Alumni fundraising for Log Cabin renovation

Vivian Chen Liyi, Staff Writer

Pitt-Johnstown Student Government and its Alumni Association are working on a Log Cabin renovation.

“The Log Cabin at Pitt-Johnstown was once the center of campus life, serving as the venue for concerts, meetings and parties,” said Robert Knipple, Pitt-Johnstown associate vice president for alumni and community relations.

“The Log Cabin perfectly captures our campus’ pristine wooded setting.

“The Log Cabin opened in 1972 and was built entirely by students and employees. The walls of the Log Cabin are constructed from telephone poles donated by the Pennsylvania Electric Co.” said Knipple.

Jeff Philibin, Alumni Association president, recalled the Log Cabin’s former glory.

“This was the social place, there was lighting and sound, DJ, performers.”

Philibin said building codes have changed and renovation is necessary to meet the requirements.

Knipple said the renovation is to include upgrades of electrical service, the heating system and the kitchen. The renovation also is to include a new roof.

Also, a wood fireplace may be converted to a  gas fireplace for safety.  An accessibility walkway, and a  fence also are in plans.

According to Philibin and Knipple, the plan is ready, but the schedule depends on fundraising.

Philibin said the plan is to be done in three phases.

The first phase, Building Addition w/Accessibility Improvements, costs $165,350 and includes building a bathroom added to the building, a new roof and plumbing and electrical work.

The second phase, Site Related Work with Accessibility Improvements, costs $75,000 and includes a walkway and an outdoor fireplace.

The third phase, Building Related Work Improvements, costs $71,500 includes a heating system and emergency lighting.

“Once we get the first phase done, we can use the building. Once we get the second phase done, people can access better and we have some nicer things like the fireplace, and the third phase, it will be very comfortable.” said Philibin.

Knipple said there is no established timeline for the renovation completion yet.

“Probably a year for fundraising and then we can start working on the contract, depending on what level we are at,” said Knipple.

Philibin said most of funds will come from the Alumni Association.

“We got some alumni did pretty good in their lives. I know it’s a lot of money, but they have that kind of ability.  Once we get the students’ group ready, we will pitch the whole group.”

Philibin said it is good for students to get involved.

“Even if it’s not the money, it is being part of it.”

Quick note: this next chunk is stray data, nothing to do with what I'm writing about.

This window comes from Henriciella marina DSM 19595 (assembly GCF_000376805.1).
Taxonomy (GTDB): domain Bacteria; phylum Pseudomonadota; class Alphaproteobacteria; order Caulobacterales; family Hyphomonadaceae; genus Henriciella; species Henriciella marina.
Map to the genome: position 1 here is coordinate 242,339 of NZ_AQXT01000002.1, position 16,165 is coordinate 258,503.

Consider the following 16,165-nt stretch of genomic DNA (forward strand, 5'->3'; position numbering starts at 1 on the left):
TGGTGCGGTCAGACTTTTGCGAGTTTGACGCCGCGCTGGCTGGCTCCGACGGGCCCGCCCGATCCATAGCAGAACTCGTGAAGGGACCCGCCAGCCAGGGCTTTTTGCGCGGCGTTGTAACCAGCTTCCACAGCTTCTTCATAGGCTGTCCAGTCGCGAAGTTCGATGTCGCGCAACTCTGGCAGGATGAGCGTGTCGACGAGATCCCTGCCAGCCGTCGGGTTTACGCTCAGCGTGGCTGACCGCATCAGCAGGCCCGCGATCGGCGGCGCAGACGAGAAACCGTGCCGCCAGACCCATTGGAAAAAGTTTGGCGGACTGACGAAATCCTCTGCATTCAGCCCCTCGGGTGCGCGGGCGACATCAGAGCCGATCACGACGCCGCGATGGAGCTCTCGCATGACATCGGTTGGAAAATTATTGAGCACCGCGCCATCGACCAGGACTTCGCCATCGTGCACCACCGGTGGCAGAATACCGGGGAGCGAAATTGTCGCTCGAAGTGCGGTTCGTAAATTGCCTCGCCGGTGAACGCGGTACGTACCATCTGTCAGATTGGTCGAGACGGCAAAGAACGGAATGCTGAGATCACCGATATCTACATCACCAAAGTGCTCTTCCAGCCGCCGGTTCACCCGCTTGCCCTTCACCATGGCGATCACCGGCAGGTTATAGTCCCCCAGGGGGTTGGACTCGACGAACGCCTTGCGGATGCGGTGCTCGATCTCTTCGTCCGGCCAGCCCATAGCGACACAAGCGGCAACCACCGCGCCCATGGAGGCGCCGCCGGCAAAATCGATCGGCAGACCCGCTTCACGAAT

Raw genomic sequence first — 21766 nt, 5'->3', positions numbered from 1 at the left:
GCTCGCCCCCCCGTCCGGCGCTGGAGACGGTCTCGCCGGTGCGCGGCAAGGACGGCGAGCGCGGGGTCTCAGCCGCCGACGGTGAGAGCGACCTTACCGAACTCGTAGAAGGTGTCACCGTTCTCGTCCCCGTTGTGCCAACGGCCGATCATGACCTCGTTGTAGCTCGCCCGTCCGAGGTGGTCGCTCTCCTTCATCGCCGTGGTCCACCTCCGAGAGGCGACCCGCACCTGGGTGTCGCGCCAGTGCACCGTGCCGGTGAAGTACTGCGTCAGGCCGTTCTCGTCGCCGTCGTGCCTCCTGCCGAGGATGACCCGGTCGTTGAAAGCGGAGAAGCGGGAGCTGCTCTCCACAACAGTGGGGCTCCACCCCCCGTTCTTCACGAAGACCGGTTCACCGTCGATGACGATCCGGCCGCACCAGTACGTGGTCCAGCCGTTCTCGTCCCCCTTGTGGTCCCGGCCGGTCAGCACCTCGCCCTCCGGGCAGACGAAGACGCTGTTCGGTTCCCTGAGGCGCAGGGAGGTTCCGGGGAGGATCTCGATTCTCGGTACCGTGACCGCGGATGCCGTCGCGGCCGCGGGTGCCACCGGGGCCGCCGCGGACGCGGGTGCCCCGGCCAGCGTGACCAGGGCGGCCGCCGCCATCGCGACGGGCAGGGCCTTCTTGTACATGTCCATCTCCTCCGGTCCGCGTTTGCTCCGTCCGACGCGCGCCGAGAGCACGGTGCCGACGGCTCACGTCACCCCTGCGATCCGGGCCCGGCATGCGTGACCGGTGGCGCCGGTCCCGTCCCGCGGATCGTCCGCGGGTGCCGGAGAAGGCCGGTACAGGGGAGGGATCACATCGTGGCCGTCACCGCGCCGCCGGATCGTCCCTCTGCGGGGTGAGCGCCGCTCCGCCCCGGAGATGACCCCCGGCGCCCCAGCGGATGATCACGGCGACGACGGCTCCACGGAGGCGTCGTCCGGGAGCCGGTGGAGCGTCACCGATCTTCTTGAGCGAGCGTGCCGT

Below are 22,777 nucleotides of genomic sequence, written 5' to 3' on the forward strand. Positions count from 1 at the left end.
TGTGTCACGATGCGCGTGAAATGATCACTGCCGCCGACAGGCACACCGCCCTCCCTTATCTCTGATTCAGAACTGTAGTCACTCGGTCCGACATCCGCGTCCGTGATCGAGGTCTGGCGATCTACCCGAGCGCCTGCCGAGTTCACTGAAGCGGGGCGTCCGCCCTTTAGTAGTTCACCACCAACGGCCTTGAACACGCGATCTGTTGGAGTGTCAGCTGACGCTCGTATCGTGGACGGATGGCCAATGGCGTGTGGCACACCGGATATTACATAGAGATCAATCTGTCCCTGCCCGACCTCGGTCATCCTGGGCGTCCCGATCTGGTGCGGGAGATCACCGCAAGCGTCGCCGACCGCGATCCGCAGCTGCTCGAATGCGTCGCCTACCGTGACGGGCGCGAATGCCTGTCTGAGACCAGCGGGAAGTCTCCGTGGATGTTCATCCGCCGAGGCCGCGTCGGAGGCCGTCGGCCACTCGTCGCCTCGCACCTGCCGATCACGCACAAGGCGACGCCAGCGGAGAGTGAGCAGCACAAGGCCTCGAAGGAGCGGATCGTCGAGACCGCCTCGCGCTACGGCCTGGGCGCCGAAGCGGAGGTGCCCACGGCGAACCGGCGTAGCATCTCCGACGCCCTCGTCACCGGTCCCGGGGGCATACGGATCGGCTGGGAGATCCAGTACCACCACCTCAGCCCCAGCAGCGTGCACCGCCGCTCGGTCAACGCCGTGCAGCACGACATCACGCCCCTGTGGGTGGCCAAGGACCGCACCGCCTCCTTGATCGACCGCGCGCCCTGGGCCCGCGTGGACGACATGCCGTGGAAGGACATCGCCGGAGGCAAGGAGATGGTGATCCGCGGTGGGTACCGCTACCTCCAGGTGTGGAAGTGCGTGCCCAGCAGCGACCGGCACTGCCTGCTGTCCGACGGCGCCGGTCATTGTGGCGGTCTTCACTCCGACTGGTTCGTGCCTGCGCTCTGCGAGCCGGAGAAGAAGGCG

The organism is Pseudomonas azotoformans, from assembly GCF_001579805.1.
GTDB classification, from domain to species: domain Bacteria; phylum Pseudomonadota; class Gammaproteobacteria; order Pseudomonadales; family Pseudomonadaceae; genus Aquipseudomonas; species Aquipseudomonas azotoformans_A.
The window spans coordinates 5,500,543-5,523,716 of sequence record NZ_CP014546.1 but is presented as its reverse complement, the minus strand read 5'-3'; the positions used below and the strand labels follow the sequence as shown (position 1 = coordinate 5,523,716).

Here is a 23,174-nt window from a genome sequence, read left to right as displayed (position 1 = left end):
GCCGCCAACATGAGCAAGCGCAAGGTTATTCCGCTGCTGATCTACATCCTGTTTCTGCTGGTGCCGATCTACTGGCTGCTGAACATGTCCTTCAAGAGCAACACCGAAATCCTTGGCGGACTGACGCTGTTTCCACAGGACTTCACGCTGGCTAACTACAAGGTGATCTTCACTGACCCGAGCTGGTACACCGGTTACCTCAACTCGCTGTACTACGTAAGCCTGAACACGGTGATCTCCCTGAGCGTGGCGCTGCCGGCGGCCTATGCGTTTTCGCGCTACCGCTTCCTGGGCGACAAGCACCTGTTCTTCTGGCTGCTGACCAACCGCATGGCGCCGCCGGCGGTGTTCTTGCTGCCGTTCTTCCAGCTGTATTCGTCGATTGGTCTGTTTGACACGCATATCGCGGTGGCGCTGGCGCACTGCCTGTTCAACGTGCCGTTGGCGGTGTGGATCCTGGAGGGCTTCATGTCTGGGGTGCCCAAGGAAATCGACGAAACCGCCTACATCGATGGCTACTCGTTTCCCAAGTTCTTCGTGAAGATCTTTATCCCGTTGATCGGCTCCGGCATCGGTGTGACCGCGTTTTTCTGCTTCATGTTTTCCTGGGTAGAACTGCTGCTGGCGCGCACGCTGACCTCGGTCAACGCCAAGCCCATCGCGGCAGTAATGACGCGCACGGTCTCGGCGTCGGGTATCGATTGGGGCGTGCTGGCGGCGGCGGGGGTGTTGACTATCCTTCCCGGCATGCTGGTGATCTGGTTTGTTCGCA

He also said he wanted to start with the student groups because  the alumni can get inspired if they know the students are working on the project and willing to offer help.

Cliff Maloney, Pitt Johnstown Student Government Association president, said 21 student organizations have signed up for the fundraising.

Matt Grimes of Pitt-Johnstown Blue and Gold Society said an event was held Feb. 13 to raise money for the Log Cabin.

“All you had to do was eat at Hoss’s, present a coupon and 20 percent of the money made from the check was donated to Blue and Gold,” said Grimes.

“Everything we made went to the log cabin and I anticipate that all future fundraisers by Blue and Gold will be in an effort to raise money for the Log Cabin.”

Grimes also said an event also is being planned at Richland Lanes. It is to last for two hours with 50 percent of the profit to go for the Log Cabin.

Knipple said progress will follow the same process as other construction.

“We will come up with a plan with what needs to be done, and then the Facility Management Department of the  Pittsburgh Campus would issue and request bids and they will work out the contract.

“The construction would not be done by our own people.  It will be  done by contracts we submit to meet university requirements,” said Knipple.

Knipple said Alumni Association members are excited about the project.

“This will be a very exciting project because it will be the first time that the students and alumni have worked together on a project of this magnitude.

“This really has the potential of making a permanent impact on Pitt-Johnstown.” said Knipple.

Philbin said the renovation will challenge association members.

“I want this to be our legacy, and the other part is, it is stretching us to do something bigger than we normally do.”